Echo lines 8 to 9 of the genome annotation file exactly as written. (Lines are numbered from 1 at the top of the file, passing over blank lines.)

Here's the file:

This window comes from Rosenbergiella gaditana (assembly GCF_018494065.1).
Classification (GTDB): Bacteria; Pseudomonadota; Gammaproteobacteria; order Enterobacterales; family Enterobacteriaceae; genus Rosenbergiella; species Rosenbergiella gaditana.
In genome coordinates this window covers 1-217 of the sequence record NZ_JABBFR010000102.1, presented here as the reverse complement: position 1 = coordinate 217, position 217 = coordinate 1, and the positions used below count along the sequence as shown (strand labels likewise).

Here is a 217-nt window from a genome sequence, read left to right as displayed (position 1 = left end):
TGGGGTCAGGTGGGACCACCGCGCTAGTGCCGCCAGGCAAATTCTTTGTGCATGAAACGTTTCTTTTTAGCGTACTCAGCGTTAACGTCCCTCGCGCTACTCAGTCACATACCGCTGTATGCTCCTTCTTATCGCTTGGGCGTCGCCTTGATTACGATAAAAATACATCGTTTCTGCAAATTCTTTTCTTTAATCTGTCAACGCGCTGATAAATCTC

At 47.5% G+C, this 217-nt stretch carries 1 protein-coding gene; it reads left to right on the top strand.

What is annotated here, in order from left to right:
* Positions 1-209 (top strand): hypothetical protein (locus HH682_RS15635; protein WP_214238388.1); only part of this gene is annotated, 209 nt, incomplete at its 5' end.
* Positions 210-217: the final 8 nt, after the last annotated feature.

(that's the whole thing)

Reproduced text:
* Positions 1-209 (top strand): hypothetical protein (locus HH682_RS15635; protein WP_214238388.1); only part of this gene is annotated, 209 nt, incomplete at its 5' end.
* Positions 210-217: the final 8 nt, after the last annotated feature.